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A Mind—and an Ear—for Big Data
February 23, 2017 | By Ken Kingery
At Duke, engineering doctoral student Chris Tralie discovered a passion for analyzing the topology of music—and for teaching undergraduates about the power of data science
Chris Tralie wasn’t even working with big data when he came to Duke as a graduate student. But a movement gaining steam here in 2013 helped him realize he had the technical skillset to reveal structures and patterns where others saw chaos—or nothing.
“There were people working on Big Data problems in various departments when I first got to campus,” said Tralie, a doctoral candidate in electrical & computer engineering (ECE) and a National Science Foundation Graduate Research Fellow. “Then the Information Initiative at Duke launched. It was brilliant because it brought everyone together and let them learn from each other’s work. There was real and sudden excitement in the air.”
Tralie found his niche while learning about topology with John Harer, a professor of mathematics with a secondary appointment in ECE. The class boiled down to understanding the “shape” of data. Tralie thought, “Why can’t we do this with music?”
Tralie designed a program that analyzes many different musical parameters of a song and mathematically reduces each time point into 3D space. The resulting shape can help determine which genre of music a song belongs to and can even recognize covers of songs by other bands.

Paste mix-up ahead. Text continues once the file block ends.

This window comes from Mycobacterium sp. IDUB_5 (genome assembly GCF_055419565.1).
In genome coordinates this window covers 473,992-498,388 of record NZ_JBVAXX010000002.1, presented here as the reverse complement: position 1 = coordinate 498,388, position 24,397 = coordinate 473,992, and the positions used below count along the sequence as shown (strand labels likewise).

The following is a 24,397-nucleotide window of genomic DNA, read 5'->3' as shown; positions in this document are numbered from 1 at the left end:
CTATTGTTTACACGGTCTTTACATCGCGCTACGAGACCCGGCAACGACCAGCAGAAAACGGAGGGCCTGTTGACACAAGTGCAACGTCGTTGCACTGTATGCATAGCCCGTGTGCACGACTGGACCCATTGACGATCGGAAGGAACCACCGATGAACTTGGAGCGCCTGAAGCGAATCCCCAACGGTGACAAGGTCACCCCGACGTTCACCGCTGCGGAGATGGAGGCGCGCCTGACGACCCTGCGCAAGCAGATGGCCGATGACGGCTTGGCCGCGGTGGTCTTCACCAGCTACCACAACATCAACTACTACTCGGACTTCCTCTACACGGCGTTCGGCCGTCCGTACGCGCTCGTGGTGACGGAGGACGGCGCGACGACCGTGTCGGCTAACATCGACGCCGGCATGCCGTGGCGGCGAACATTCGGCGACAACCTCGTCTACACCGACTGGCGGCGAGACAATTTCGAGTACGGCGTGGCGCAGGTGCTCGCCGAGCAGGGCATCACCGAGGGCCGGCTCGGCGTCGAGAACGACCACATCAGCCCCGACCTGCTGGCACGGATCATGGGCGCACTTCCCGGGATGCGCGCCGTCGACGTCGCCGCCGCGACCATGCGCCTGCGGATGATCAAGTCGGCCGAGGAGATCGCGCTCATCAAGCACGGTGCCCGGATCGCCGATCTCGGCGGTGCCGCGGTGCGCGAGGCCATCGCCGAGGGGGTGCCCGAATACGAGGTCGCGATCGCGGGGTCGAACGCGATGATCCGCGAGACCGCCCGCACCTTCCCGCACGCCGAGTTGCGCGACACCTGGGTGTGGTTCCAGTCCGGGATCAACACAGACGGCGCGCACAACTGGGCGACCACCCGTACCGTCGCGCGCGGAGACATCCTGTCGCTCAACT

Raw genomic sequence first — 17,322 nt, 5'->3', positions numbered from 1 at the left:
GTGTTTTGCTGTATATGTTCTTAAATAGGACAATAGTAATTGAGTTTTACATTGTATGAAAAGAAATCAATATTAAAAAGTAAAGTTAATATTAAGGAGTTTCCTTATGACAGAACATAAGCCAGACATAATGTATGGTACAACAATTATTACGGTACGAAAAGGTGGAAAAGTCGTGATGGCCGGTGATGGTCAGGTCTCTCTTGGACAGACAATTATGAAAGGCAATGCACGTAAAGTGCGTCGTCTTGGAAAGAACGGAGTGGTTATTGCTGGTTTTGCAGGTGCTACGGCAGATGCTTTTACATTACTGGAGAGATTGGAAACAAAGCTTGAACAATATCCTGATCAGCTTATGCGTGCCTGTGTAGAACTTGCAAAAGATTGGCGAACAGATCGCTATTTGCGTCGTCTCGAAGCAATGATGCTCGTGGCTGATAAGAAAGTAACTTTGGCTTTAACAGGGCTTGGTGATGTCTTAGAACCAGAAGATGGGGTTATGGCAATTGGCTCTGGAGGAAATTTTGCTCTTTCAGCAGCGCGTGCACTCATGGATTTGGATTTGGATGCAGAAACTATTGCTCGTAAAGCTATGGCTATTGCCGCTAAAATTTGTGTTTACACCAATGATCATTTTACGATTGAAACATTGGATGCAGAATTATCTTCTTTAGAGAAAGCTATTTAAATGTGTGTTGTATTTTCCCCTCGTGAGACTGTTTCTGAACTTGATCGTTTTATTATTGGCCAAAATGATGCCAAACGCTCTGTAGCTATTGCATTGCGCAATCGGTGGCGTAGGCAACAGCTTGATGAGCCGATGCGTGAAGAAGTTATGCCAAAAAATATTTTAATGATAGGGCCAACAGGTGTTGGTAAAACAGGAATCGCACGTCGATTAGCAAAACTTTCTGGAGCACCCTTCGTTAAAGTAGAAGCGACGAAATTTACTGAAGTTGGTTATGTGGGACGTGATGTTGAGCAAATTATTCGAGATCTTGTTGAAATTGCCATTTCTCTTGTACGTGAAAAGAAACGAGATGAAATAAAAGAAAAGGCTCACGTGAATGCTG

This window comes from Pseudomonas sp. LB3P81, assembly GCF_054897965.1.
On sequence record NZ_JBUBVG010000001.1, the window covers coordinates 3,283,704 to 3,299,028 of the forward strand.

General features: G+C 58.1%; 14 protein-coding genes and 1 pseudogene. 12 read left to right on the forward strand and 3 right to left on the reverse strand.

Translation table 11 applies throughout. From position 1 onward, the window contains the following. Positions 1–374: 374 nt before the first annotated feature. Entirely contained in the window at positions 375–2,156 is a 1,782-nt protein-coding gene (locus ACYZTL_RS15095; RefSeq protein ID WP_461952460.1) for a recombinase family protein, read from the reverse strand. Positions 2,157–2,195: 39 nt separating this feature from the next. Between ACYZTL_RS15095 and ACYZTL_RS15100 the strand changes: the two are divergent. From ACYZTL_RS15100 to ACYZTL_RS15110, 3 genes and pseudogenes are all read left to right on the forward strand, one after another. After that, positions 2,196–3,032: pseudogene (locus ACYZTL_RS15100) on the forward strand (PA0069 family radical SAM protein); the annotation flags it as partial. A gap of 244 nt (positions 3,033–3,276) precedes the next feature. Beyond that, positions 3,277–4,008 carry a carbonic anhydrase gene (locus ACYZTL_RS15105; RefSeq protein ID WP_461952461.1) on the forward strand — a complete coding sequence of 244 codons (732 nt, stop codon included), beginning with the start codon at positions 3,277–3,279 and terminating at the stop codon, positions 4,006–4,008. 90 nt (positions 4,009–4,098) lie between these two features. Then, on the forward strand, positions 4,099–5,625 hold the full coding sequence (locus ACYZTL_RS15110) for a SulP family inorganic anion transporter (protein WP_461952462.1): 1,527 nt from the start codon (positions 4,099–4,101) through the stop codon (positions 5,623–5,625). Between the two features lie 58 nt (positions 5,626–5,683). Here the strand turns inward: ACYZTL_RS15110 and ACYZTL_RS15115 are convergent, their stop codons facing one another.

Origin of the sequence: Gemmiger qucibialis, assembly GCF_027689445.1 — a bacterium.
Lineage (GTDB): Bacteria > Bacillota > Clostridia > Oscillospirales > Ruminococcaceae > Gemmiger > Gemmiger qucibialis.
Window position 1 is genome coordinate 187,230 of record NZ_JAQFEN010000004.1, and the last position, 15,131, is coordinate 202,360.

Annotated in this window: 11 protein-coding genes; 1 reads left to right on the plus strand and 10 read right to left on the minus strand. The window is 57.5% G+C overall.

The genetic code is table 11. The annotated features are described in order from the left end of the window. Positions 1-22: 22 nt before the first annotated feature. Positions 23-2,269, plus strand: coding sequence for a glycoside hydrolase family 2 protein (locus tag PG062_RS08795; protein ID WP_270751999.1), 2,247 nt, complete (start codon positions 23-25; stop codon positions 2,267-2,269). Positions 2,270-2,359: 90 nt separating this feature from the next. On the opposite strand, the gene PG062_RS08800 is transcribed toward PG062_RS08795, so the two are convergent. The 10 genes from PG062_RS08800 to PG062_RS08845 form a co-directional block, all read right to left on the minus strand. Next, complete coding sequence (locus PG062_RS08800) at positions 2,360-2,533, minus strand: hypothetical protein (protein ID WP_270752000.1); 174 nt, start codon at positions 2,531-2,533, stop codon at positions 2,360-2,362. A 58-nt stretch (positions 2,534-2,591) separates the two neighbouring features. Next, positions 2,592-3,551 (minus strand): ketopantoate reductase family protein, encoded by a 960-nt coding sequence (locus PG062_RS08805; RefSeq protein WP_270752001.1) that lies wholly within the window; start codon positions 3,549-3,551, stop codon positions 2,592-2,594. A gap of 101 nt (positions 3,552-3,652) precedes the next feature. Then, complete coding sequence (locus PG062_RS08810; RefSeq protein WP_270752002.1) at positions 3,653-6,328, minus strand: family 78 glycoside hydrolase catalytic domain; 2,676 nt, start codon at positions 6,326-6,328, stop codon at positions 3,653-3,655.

“Nobody thought you could do that, because of the differences in vocals and instruments,” said Tralie.
Tralie took his own academic journey and used it to turn other Duke students on to big data—creating a “Data Expedition” using his method for visualizing songs as a fun and approachable way to teach undergraduates how to design data-crunching algorithms.
Data Expeditions are projects proposed and taught by graduate students within the context of an existing undergraduate course. “Data Expeditions and Data+ both benefit our undergraduates by making technical subjects more relevant and exciting, but they’re also professional development opportunities for our graduate students,” said Robert Calderbank, director of iiD, which sponsors both programs. “Industry and academia both need people who can lead projects and manage multidisciplinary teams, so these experiences can provide a competitive advantage for Duke graduates.”
“The Data Expeditions were really useful for me growing as a mentor,” said Tralie. “I got to work with really talented students who were still learning the basics and yet had amazing new ideas that I could learn from too. Those skills will translate to my future career, where I hope to be a faculty member advising graduate students of my own someday in engineering or applied math.”
He also developed a new course for graduate students about using data analytics on video recognition challenges, like tracking heartbeats from video clips. Tralie’s own promising work in that arena can potentially add another element to an app developed to recognize signs of autism by another of his advisors, Guillermo Sapiro, the Edmund T. Pratt, Jr. School Professor of Electrical and Computer Engineering.
After defending his dissertation this spring, Tralie plans to stay in academia, at least in part because he loves the teaching experiences he has had while at Duke.
“Mentoring and teaching forces me to explain my work in simple terms, which raises my own understanding of it,” said Tralie. “Plus the students all end up going out and doing their own interesting things, which they can later teach me about in return. They’re like my eyes and ears out there in the fast developing world of Big Data.”